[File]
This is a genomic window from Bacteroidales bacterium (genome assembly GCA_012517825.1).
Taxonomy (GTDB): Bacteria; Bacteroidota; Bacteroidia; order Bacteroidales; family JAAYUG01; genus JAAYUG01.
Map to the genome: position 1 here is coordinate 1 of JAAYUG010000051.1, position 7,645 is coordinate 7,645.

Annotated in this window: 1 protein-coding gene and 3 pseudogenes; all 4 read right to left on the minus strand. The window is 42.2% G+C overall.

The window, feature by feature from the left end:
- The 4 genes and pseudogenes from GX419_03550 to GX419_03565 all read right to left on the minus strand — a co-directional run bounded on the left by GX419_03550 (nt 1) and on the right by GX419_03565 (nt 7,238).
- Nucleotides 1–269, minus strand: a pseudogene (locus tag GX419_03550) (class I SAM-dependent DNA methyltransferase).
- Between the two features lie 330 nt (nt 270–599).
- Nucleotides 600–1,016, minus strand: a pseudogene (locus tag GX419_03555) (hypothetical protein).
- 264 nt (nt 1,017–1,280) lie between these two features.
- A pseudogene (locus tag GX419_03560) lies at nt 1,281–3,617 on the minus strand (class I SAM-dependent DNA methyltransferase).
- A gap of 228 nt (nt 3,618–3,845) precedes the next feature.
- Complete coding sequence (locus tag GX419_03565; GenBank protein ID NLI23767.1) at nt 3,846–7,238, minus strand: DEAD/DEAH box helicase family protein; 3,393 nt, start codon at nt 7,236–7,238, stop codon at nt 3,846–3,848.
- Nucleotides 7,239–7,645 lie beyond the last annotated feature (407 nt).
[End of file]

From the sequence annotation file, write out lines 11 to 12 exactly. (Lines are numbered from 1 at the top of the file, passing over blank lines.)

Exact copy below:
- A pseudogene (locus tag GX419_03560) lies at nt 1,281–3,617 on the minus strand (class I SAM-dependent DNA methyltransferase).
- A gap of 228 nt (nt 3,618–3,845) precedes the next feature.